There are things that come up for each of us that are beyond us to navigate, let alone fix. But thanks to Jesus, we’re “without blemish and free from accusation,” and we can trust God in hard situations, not get taken in by whoever might be against us. He’s got you and he’s got this, and whatever your “this” is, he’s putting it back together for you. This is why Jesus came, Co 1:17, 22.

Besides, God promises to be with us like a mighty warrior, to hear our prayers and cries for help, to keep track of our tears and hairs, and never to leave or forsake us. We have nothing to lose, Je 20:11, Ps 66:18-20, Ps 56:8, Mt 10:30, De 31:6-8.

Psalms shows how to respond…

Psalm 76

As if right on cue, this psalm comes along and praises God for his might and right, his saving and judging,

“Fierce you are, and fearsome!
From heaven you thunder judgment;
earth falls to her knees and holds her breath.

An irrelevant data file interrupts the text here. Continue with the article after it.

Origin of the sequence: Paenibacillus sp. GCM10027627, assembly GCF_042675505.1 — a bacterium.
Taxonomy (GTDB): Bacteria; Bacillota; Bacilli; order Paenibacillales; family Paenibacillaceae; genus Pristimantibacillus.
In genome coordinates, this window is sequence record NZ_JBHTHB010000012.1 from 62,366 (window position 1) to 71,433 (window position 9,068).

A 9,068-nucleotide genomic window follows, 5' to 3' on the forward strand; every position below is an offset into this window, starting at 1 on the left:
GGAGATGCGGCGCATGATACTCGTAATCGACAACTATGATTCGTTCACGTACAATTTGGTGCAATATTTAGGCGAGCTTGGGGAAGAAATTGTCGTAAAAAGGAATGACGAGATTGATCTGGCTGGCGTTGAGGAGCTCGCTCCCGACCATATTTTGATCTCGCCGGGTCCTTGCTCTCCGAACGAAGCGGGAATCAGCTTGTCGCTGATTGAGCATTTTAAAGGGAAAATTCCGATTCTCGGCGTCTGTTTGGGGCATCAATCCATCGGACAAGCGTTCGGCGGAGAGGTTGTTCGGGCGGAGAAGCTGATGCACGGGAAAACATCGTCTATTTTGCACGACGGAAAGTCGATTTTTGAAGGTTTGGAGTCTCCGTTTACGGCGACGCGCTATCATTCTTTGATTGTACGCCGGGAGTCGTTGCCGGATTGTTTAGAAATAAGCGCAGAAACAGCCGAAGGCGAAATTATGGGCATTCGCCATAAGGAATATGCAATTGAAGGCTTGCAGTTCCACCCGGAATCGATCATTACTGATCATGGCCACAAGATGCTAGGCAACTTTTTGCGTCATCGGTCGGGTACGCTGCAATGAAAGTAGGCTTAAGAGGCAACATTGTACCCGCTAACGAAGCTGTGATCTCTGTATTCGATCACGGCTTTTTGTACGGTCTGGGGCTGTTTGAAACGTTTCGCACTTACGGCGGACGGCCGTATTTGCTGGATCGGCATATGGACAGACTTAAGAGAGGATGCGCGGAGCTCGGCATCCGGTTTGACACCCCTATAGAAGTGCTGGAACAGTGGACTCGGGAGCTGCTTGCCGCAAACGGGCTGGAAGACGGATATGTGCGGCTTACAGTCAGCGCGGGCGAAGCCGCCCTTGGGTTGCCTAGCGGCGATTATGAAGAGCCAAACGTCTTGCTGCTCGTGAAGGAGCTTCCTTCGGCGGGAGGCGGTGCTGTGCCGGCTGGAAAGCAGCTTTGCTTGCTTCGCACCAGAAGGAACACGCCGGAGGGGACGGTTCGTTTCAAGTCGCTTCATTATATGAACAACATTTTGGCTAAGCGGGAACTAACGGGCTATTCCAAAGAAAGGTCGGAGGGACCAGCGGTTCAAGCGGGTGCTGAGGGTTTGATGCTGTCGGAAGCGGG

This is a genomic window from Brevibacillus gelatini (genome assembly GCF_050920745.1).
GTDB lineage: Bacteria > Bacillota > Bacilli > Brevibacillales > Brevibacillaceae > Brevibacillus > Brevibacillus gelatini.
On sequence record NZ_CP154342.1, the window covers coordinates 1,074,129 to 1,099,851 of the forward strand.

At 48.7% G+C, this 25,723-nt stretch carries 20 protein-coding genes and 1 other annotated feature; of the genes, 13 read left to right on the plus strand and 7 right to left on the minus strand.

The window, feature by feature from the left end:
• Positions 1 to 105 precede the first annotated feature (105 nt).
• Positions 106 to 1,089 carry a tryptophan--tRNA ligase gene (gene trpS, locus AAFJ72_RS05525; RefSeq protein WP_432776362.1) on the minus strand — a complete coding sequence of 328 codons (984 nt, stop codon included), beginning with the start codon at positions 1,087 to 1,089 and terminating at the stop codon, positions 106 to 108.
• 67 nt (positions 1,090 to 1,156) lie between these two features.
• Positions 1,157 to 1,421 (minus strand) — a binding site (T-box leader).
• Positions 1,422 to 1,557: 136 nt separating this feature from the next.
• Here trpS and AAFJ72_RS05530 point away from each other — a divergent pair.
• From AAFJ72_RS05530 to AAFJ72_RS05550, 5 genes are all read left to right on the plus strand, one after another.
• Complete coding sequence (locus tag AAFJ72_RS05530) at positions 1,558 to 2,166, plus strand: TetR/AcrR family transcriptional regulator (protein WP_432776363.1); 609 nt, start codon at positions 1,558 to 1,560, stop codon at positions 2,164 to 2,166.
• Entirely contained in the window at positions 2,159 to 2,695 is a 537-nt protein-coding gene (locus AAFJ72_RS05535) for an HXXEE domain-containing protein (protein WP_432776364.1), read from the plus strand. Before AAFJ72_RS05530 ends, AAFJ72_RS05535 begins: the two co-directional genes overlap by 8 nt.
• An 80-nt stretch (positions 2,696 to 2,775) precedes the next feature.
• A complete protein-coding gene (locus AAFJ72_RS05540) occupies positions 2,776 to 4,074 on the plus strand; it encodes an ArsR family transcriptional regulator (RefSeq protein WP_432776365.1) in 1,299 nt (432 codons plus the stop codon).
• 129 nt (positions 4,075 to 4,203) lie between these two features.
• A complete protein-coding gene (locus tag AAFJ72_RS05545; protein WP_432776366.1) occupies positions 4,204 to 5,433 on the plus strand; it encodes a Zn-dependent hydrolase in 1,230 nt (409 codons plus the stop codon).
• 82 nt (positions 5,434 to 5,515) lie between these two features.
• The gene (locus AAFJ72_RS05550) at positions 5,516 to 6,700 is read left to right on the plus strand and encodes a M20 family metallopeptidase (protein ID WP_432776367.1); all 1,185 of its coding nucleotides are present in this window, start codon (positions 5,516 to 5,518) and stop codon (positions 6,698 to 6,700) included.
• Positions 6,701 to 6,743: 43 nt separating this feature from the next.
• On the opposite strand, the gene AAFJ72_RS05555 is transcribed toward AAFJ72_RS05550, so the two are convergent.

God stands tall and makes things right;
he saves all the wretched on earth,”
Ps 76:7-9, MSG

My takeaways…

Nobody fakes God out with pious words and religious stuff. He sees through all the bull; he knows who’s humble and authentic, and who’s not, Je 4:1-4, 13-14.

Jesus shares his power with us to hang on and trust him, while he does the heavy lifting. The work to make us his and to reconcile all things and all people, he’s done and is doing. So relieving, Co 1:3-20.

God is able. He saves the oppressed, the marginalized, the lowly. And he deals with bad guys and leaves them impotent, Ps 76:5, 12.

Nobody gets away with anything, and nobody’s beyond redeeming.

Jeremiah 2-4, Colossians 1, and Psalm 76 are selected for today in The One Year Bible.